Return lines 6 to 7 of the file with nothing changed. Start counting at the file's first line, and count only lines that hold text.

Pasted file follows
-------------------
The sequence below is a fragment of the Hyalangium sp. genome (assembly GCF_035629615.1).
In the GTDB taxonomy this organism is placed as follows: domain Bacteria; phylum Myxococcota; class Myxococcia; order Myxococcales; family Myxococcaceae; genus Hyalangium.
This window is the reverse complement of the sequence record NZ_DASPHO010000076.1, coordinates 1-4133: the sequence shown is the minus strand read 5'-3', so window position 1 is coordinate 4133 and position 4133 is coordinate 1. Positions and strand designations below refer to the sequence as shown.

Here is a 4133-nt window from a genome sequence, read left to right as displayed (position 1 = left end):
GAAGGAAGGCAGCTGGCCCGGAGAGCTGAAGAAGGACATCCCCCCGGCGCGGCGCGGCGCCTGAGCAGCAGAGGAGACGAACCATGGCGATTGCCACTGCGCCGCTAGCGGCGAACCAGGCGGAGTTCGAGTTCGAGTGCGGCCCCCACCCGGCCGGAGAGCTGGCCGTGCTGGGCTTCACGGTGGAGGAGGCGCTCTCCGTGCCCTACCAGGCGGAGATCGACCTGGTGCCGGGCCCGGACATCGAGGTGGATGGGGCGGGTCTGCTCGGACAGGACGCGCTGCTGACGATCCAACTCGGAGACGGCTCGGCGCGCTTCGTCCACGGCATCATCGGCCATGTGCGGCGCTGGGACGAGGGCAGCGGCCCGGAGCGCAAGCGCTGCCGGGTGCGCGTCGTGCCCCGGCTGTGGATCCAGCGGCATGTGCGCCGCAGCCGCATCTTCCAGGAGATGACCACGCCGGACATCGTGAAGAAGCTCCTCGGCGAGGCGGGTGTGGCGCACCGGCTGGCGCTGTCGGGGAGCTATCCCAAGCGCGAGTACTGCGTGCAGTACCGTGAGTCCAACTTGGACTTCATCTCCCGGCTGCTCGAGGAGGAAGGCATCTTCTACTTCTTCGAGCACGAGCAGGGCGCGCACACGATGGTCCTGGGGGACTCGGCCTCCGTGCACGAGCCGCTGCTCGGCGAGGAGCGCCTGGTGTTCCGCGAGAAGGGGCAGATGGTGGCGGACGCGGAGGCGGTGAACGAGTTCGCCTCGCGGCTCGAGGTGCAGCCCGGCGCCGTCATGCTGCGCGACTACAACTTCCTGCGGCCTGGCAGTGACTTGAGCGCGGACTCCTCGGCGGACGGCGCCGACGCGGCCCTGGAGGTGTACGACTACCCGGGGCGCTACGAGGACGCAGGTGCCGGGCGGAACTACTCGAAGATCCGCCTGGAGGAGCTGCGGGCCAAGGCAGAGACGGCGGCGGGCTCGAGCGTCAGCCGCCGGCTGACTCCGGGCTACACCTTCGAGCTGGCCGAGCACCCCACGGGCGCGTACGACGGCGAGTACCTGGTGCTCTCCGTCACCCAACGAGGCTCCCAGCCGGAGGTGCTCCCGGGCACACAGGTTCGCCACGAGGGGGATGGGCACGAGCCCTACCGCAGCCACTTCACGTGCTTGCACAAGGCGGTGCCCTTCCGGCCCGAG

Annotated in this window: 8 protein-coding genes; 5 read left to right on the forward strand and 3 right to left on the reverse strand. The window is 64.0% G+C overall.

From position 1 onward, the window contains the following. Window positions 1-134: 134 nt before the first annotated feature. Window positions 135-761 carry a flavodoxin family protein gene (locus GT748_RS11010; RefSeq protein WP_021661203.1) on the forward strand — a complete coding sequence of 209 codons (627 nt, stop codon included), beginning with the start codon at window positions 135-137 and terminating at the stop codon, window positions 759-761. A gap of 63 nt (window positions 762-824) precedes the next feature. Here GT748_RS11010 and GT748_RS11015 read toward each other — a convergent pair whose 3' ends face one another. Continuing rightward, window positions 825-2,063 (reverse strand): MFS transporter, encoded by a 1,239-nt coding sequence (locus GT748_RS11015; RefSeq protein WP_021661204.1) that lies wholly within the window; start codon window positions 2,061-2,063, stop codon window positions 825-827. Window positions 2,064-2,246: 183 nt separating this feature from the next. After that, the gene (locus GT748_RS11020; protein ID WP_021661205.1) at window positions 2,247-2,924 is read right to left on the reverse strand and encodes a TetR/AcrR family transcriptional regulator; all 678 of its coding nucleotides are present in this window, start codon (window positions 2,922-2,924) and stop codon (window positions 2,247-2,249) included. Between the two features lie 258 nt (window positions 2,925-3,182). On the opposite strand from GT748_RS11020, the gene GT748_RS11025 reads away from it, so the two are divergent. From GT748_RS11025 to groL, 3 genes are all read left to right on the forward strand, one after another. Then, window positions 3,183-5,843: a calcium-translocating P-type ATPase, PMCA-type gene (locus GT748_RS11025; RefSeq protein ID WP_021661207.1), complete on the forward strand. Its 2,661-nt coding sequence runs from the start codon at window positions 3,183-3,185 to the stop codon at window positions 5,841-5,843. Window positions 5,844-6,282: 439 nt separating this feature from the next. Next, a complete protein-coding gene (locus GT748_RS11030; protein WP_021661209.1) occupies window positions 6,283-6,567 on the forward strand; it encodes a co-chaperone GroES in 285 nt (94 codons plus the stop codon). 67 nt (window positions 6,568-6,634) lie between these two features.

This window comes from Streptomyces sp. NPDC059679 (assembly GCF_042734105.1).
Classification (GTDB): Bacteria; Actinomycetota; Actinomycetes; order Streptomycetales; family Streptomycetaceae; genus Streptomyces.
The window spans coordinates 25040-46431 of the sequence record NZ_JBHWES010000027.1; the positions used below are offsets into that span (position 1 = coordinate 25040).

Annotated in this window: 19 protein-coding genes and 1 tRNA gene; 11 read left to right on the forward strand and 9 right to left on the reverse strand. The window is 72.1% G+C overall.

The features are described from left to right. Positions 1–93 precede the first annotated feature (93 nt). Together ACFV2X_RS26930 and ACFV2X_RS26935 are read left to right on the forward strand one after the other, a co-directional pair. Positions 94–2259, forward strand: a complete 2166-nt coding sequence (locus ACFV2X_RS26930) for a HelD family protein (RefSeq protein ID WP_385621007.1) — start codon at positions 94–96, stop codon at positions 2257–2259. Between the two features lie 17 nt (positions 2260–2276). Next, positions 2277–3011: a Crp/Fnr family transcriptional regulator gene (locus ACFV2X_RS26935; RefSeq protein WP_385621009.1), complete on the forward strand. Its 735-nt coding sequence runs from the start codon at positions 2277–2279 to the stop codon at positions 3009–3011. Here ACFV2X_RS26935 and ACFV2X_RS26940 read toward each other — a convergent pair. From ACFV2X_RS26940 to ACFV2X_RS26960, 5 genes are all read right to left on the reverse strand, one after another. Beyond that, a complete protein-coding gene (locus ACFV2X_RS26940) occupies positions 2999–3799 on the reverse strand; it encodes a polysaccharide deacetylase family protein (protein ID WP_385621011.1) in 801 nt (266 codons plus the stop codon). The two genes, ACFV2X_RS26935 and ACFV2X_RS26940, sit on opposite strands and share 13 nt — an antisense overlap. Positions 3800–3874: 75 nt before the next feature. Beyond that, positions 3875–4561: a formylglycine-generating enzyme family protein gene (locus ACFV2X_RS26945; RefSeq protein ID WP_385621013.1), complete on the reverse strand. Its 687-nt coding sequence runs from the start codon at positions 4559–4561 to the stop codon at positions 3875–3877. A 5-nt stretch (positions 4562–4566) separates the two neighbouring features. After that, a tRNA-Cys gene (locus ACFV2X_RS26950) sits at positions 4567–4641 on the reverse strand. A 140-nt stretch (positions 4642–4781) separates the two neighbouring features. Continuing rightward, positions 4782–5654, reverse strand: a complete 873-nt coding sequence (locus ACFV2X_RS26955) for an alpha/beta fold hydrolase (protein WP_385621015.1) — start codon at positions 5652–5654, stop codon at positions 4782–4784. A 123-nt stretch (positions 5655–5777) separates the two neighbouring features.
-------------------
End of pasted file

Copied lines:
Annotated in this window: 8 protein-coding genes; 5 read left to right on the forward strand and 3 right to left on the reverse strand. The window is 64.0% G+C overall.

From position 1 onward, the window contains the following. Window positions 1-134: 134 nt before the first annotated feature. Window positions 135-761 carry a flavodoxin family protein gene (locus GT748_RS11010; RefSeq protein WP_021661203.1) on the forward strand — a complete coding sequence of 209 codons (627 nt, stop codon included), beginning with the start codon at window positions 135-137 and terminating at the stop codon, window positions 759-761. A gap of 63 nt (window positions 762-824) precedes the next feature. Here GT748_RS11010 and GT748_RS11015 read toward each other — a convergent pair whose 3' ends face one another. Continuing rightward, window positions 825-2,063 (reverse strand): MFS transporter, encoded by a 1,239-nt coding sequence (locus GT748_RS11015; RefSeq protein WP_021661204.1) that lies wholly within the window; start codon window positions 2,061-2,063, stop codon window positions 825-827. Window positions 2,064-2,246: 183 nt separating this feature from the next. After that, the gene (locus GT748_RS11020; protein ID WP_021661205.1) at window positions 2,247-2,924 is read right to left on the reverse strand and encodes a TetR/AcrR family transcriptional regulator; all 678 of its coding nucleotides are present in this window, start codon (window positions 2,922-2,924) and stop codon (window positions 2,247-2,249) included. Between the two features lie 258 nt (window positions 2,925-3,182). On the opposite strand from GT748_RS11020, the gene GT748_RS11025 reads away from it, so the two are divergent. From GT748_RS11025 to groL, 3 genes are all read left to right on the forward strand, one after another. Then, window positions 3,183-5,843: a calcium-translocating P-type ATPase, PMCA-type gene (locus GT748_RS11025; RefSeq protein ID WP_021661207.1), complete on the forward strand. Its 2,661-nt coding sequence runs from the start codon at window positions 3,183-3,185 to the stop codon at window positions 5,841-5,843. Window positions 5,844-6,282: 439 nt separating this feature from the next. Next, a complete protein-coding gene (locus GT748_RS11030; protein WP_021661209.1) occupies window positions 6,283-6,567 on the forward strand; it encodes a co-chaperone GroES in 285 nt (94 codons plus the stop codon). 67 nt (window positions 6,568-6,634) lie between these two features.